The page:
Europe, so far, has signaled that it is happy to roll over and play dead, tucked in the poisonous embrace of the Bush administration. Instead of criticizing the recently revealed US projects “Clear Vision” and “Bacchus” to develop biological weapons production facilities in Nevada, to genetically-engineer anthrax, and to test biological bombs, Germany has endorsed the efforts. According to the German Foreign Ministry’s chief Bioweapons Convention negotiator “With regard to the research in the USA, the US government stated through a spokesperson of the Department of Defense that the projects aimed solely at the development of protection measures. The German government does not have any hints to the contrary.” In other words, Germany has indicated agreement with the US proposal to open the floodgates on biological weapons research and development. With Europe so weak, the South may play the critical role in stopping the US proposals.

Other Options: Stopping the US must be the first priority for civil society and diplomats; but with arms control agreements on the verge of failure to control biological weapons – especially biotechnological weapons – alternative means of prevention must be found. Among the options for civil society and supporting governments is taking verification of the BTWC into their own hands by developing a non-profit network that uses open sources and information freedom laws to promote transparency – and denounce violations of – the Biological and Toxin Weapons Convention.

In government, it is often the case that officials in agriculture, public health, and environment ministries have a strong understanding of the dangers of biological weapons and the authority to take steps to improve environmental and health security. In fact, the political South has already promoted addressing the dangers of hostile abuse of biotechnology in the UN’s Cartagena Protocol on genetically modified organisms. Sadly, its efforts were beaten back by a short sighted and commerce-obsessed North.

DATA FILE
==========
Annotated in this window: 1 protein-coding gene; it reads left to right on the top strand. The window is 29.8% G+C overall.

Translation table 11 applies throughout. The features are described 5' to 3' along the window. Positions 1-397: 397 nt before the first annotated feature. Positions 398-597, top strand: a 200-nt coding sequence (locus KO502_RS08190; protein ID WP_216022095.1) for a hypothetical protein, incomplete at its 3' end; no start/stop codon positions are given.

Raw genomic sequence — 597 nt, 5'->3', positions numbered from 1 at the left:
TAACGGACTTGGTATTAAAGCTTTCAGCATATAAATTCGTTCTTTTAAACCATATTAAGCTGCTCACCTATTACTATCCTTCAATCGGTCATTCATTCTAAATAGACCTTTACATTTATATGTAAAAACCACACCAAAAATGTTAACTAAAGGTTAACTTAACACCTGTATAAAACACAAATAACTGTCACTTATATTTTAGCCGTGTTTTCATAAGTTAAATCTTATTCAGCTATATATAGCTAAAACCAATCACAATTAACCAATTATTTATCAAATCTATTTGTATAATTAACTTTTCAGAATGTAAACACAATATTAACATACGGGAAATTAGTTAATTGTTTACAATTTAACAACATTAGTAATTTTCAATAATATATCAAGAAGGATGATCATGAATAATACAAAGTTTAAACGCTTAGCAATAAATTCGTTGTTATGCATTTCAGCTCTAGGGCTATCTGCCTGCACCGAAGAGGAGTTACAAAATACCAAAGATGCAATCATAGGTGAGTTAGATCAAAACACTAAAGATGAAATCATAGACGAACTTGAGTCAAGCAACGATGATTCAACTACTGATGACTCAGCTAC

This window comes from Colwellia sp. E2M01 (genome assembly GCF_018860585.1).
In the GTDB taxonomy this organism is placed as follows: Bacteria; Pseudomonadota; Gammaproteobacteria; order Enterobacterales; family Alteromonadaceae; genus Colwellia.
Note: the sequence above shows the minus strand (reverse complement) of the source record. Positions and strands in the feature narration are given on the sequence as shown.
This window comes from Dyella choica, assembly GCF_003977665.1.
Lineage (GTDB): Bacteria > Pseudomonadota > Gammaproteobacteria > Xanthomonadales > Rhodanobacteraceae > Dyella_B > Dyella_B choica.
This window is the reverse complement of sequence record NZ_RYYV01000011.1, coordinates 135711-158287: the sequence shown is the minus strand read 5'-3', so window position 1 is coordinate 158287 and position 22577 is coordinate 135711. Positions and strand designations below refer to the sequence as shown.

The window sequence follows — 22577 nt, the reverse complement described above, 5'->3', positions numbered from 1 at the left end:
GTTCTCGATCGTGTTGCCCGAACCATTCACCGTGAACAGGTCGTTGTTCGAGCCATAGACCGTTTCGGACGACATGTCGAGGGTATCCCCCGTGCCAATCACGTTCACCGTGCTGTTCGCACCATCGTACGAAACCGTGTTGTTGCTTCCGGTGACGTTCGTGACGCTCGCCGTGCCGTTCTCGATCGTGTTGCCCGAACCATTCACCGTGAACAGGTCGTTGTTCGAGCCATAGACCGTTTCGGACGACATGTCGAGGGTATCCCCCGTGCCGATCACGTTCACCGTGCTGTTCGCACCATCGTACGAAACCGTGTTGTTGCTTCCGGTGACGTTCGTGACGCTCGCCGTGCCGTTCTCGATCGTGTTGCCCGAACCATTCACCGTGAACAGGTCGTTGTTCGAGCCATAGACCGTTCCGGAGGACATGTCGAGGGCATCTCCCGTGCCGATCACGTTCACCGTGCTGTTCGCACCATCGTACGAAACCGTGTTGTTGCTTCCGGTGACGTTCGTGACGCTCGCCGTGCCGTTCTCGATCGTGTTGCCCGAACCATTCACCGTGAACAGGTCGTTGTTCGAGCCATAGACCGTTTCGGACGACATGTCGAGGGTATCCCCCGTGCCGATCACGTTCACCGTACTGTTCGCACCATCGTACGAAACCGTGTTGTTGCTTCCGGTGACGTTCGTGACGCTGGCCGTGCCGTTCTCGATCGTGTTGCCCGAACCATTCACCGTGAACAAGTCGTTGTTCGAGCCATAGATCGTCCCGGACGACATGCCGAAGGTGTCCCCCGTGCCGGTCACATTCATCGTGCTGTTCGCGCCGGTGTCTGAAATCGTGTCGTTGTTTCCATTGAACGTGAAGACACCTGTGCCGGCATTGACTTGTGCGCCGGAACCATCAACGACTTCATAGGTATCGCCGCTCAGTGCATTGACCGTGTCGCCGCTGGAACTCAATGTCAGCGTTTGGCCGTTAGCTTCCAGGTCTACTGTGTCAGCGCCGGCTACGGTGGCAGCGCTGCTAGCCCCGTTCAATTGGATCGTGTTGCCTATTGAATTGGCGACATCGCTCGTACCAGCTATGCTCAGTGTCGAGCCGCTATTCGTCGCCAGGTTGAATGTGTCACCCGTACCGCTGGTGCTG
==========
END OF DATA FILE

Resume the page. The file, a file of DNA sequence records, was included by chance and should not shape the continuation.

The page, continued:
Efforts by agriculture, public health, and environment ministries do reduce the biological weapons threat. For example, led by environmental and agriculture officials from over 30 countries, the African Union recently endorsed a continent-wide Model Law on Safety in Biotechnology that criminalizes all hostile use of genetic engineering. In the Philippines, health and environment officials quashed a proposal to use biological weapons to eradicate cannabis (marijuana). Even Colombia’s Environment Ministry, which was initially receptive, decided to reject anti-coca biological weapons after protests from civil society highlighted the environmental and human dangers.

Geneva Showdown: Governments should urgently pursue non-arms control means to protect against the development of biological weapons. But in the coming weeks, all eyes turn to Geneva, where the BTWC will be tested as never before at its 5th Review Conference, which begins on November 19th. It is critical the Article I be upheld in its entirelty, and that US proposals to create a system that is permissive of biological weapons development be emphatically rejected; but will governments have the will to stand up?